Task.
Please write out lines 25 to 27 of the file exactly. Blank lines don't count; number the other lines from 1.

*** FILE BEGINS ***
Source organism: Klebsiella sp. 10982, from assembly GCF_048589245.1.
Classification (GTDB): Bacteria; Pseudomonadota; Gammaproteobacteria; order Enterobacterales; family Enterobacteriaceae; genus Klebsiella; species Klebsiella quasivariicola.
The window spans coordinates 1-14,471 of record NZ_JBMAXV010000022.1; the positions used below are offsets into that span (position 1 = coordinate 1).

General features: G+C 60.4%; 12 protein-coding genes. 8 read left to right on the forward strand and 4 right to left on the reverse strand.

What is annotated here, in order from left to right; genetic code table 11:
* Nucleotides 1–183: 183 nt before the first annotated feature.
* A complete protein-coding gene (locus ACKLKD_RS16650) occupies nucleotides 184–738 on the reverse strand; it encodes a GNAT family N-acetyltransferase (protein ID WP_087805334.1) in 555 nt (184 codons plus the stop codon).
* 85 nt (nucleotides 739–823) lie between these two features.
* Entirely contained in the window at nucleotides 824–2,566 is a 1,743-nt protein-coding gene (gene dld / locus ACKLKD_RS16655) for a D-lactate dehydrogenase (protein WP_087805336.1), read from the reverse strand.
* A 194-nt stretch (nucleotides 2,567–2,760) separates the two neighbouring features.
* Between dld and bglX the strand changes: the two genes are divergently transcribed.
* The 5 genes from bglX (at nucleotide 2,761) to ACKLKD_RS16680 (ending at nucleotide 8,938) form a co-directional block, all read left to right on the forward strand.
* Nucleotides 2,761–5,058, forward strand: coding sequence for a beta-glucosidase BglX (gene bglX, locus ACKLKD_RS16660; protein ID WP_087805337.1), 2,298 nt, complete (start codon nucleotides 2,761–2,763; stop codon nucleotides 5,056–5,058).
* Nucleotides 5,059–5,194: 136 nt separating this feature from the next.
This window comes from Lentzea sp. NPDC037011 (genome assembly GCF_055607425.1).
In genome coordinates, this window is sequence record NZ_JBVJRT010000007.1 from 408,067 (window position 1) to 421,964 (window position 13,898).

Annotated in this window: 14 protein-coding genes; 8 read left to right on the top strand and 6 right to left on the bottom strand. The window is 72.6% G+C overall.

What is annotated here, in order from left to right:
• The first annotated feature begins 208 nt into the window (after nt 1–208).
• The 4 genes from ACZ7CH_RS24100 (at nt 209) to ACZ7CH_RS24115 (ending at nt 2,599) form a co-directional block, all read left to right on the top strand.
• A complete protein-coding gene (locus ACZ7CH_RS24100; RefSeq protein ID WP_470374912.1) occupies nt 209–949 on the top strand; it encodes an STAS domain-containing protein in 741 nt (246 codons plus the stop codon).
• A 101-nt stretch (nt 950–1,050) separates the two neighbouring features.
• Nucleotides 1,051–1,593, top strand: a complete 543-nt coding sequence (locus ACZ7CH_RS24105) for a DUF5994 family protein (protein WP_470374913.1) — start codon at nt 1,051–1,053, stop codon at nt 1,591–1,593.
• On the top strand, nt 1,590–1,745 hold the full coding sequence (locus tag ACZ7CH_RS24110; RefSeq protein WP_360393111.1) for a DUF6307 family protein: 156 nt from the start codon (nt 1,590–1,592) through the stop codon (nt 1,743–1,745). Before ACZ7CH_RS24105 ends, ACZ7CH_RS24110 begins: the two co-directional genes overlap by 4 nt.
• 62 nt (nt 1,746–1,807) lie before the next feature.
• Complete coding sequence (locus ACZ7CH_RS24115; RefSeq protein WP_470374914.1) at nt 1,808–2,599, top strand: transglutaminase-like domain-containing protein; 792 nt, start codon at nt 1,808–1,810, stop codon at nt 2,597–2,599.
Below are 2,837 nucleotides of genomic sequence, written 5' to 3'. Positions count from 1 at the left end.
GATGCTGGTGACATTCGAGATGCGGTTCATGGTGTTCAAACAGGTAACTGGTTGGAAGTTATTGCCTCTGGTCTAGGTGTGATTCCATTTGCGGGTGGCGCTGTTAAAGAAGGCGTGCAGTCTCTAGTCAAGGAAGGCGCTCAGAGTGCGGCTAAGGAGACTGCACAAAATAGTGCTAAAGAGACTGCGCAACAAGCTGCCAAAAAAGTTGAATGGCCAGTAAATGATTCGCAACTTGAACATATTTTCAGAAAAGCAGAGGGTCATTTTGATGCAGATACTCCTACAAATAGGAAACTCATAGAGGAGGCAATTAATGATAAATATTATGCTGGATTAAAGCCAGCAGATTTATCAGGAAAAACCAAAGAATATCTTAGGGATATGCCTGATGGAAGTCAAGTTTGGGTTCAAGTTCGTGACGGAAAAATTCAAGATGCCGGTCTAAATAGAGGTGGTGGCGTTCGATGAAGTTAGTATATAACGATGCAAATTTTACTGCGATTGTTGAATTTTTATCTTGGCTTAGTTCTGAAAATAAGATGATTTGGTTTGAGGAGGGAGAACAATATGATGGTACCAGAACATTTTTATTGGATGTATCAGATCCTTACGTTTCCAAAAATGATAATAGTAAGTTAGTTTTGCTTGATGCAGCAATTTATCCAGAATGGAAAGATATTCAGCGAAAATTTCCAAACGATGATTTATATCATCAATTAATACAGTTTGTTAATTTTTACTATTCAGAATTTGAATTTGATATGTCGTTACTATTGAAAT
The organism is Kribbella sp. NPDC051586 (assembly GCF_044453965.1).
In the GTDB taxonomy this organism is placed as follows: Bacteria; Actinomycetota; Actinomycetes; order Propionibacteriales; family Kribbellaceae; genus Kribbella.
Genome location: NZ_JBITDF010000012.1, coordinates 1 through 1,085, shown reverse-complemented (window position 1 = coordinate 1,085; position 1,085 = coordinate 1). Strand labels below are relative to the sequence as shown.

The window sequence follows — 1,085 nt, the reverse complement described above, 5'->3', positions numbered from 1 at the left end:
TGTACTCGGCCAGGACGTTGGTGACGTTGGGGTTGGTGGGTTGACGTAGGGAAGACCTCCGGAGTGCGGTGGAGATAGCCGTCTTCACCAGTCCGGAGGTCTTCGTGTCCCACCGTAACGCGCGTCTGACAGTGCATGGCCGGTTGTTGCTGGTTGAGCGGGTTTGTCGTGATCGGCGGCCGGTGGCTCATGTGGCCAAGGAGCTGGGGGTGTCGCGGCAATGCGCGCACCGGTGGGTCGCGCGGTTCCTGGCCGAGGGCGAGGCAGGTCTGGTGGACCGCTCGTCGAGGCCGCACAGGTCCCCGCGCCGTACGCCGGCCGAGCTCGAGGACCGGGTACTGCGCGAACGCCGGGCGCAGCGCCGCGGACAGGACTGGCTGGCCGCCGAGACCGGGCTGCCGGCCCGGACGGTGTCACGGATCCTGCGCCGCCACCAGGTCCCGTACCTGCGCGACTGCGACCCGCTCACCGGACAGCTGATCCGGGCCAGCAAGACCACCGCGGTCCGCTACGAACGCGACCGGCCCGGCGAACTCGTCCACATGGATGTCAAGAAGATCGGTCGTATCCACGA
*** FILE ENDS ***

• 62 nt (nt 1,746–1,807) lie before the next feature.
• Complete coding sequence (locus ACZ7CH_RS24115; RefSeq protein WP_470374914.1) at nt 1,808–2,599, top strand: transglutaminase-like domain-containing protein; 792 nt, start codon at nt 1,808–1,810, stop codon at nt 2,597–2,599.
Below are 2,837 nucleotides of genomic sequence, written 5' to 3'. Positions count from 1 at the left end.